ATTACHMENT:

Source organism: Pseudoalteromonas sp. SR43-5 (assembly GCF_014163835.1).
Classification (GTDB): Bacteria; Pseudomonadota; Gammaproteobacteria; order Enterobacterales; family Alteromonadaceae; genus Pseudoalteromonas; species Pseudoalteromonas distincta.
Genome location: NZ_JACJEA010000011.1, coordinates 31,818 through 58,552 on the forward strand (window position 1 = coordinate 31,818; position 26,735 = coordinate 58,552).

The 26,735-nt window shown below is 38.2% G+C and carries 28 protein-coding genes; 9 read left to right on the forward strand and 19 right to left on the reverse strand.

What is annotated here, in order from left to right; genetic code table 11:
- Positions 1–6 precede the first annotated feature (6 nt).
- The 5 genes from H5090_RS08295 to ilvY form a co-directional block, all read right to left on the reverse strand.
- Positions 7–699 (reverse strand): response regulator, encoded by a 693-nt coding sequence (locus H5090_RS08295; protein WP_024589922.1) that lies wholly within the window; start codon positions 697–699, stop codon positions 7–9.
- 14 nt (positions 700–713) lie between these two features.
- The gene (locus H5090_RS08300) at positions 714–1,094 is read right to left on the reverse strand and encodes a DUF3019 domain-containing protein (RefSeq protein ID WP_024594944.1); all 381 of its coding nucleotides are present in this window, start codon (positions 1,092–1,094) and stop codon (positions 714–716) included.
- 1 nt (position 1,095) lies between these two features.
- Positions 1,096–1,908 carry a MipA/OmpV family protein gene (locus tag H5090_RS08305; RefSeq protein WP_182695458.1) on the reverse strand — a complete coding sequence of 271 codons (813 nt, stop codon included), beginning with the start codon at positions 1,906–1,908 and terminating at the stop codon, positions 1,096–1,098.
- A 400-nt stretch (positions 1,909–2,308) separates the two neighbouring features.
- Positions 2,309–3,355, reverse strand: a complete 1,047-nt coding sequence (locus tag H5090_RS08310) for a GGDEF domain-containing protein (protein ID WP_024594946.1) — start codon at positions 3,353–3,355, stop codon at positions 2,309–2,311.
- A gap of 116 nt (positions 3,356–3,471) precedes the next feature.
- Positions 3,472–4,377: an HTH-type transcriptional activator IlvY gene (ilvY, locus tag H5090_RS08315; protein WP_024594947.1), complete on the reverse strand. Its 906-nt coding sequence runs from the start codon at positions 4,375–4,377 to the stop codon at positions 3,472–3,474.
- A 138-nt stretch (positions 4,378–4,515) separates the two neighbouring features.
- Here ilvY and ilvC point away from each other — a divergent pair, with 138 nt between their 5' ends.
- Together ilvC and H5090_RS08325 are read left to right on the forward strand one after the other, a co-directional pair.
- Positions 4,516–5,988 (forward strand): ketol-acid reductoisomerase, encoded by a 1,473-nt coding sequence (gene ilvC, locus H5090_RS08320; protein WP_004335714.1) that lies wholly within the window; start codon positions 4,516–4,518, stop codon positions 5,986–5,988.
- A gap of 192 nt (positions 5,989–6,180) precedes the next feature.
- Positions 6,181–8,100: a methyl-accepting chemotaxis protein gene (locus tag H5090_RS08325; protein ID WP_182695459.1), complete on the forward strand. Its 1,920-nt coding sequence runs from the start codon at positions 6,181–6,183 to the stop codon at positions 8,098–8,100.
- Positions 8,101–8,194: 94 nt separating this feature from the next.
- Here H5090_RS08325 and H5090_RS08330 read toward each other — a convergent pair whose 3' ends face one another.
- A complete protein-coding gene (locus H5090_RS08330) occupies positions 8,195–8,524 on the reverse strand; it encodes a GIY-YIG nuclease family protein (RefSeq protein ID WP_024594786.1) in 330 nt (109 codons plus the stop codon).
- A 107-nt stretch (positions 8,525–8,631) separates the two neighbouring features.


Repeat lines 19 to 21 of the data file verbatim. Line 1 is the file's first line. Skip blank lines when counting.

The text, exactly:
- Together ilvC and H5090_RS08325 are read left to right on the forward strand one after the other, a co-directional pair.
- Positions 4,516–5,988 (forward strand): ketol-acid reductoisomerase, encoded by a 1,473-nt coding sequence (gene ilvC, locus H5090_RS08320; protein WP_004335714.1) that lies wholly within the window; start codon positions 4,516–4,518, stop codon positions 5,986–5,988.
- A gap of 192 nt (positions 5,989–6,180) precedes the next feature.